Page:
What alternatives to preventive therapy can be offered?

The presentation of recommendations [23] in the high-quality-evidence vacuum is to be welcomed, particularly when they are the considerations of a group representing most of the global experience and interest in addressing this issue. However the alternative to preventive therapy, on which considerable emphasis is placed in the policy brief, is not to do nothing at all. On the contrary, every identified contact should be registered and actively followed up for 2 years (the period of maximum risk) to enable early detection of active TB disease and rapid initiation of appropriate DST-directed therapy.

Previously, the typical patient with MDRTB will have endured months to years of ineffective treatment with a clinical presentation characterised by significant systemic illness (cachexia, anaemia), extensive lung damage with sanctuary sites hard to reach with drug therapy, and high mycobacterial bacillary burden. The adage that prevention is better than cure would clearly apply in this situation – even a modestly effective preventive regimen that could avert the drug toxicity, patient morbidity and mortality, community-level transmission and health system cost would be worthwhile.

However the growing availability of DST should drive the “typical” patient towards a less advanced disease phenotype at the onset of MDRTB therapy, which intuitively should translate into higher rates of treatment success (even if data demonstrating this effect are so far lacking (Harris RC, Allen V, Miller AJP, et al: A systematic review of the effect of early versus late treatment initiation on the outcomes of patients treated for multidrug resistant tuberculosis, submitted)). Moreover patients identified within a few months of symptom onset by virtue of close NTP surveillance may respond very well to MDRTB treatment (with shorter duration of infectiousness), including with the shorter regimens. This, and the recognition that 90 % of contacts will never progress to active disease and thus would receive preventive therapy unnecessarily, shifts the risk-benefit balance back towards close contact surveillance rather than preventive therapy of unknown efficacy. This also plays into the question of which contacts should be offered preventive therapy – people living with HIV, young children, all contacts? The number needed to treat to prevent a single case rapidly increases in the absence of risk factors for progression.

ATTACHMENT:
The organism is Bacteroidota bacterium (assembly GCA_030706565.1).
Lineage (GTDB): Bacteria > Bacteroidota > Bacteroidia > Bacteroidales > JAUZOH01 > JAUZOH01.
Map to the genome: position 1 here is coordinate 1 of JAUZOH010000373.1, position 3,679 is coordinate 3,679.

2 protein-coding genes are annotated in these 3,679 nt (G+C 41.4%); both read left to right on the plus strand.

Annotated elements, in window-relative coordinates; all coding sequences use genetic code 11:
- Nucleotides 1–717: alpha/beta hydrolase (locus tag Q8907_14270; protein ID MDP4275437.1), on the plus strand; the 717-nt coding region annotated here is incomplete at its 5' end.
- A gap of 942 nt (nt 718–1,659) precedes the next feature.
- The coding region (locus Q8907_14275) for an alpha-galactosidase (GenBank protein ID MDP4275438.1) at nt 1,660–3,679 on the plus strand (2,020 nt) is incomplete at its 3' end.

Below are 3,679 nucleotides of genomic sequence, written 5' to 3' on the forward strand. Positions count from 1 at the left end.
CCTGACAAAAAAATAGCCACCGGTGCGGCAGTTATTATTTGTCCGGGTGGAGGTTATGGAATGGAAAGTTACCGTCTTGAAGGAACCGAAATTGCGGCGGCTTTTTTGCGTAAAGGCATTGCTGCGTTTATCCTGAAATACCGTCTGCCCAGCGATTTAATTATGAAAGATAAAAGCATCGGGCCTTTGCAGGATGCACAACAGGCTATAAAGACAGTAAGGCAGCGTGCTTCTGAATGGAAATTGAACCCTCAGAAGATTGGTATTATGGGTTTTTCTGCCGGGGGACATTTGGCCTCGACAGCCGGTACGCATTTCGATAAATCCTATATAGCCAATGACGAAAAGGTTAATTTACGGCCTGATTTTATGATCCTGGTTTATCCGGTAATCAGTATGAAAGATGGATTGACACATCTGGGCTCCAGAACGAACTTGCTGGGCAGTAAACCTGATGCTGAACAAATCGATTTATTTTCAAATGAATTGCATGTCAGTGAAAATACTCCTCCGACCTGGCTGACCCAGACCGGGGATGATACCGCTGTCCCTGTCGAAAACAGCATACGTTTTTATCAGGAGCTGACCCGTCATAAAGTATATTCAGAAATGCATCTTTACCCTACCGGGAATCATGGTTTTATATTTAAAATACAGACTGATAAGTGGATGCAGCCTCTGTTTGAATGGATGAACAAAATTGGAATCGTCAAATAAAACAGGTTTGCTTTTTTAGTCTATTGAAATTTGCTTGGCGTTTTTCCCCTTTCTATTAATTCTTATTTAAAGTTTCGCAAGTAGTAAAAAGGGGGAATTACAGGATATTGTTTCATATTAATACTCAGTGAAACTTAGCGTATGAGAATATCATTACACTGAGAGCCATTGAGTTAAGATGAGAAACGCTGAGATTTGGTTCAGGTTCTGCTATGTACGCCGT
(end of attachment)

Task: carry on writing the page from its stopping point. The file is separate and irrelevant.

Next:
Conclusions - what should national TB control programmes be doing now?

For now, early diagnosis and treatment remains the key to minimizing MDRTB morbidity and transmission. In this regard the high yield of co-prevalent active disease in household contacts and the high incidence of active disease in the two years following index case diagnosis are low-hanging fruit [19].

All household contacts should be identified and entered into a national registry as an integral element of the management of each patient treated for MDRTB. Future MDRTB management might better be conceived as household-centred rather than patient-centred care. The level of sophistication required to deliver MDRTB treatment includes IT capability into which an electronic registry could readily be incorporated. Ideally an internationally agreed minimum dataset for such a registry should be established and, with appropriate data protection safeguards, a curated internationally coordinated database could be developed and offered to countries.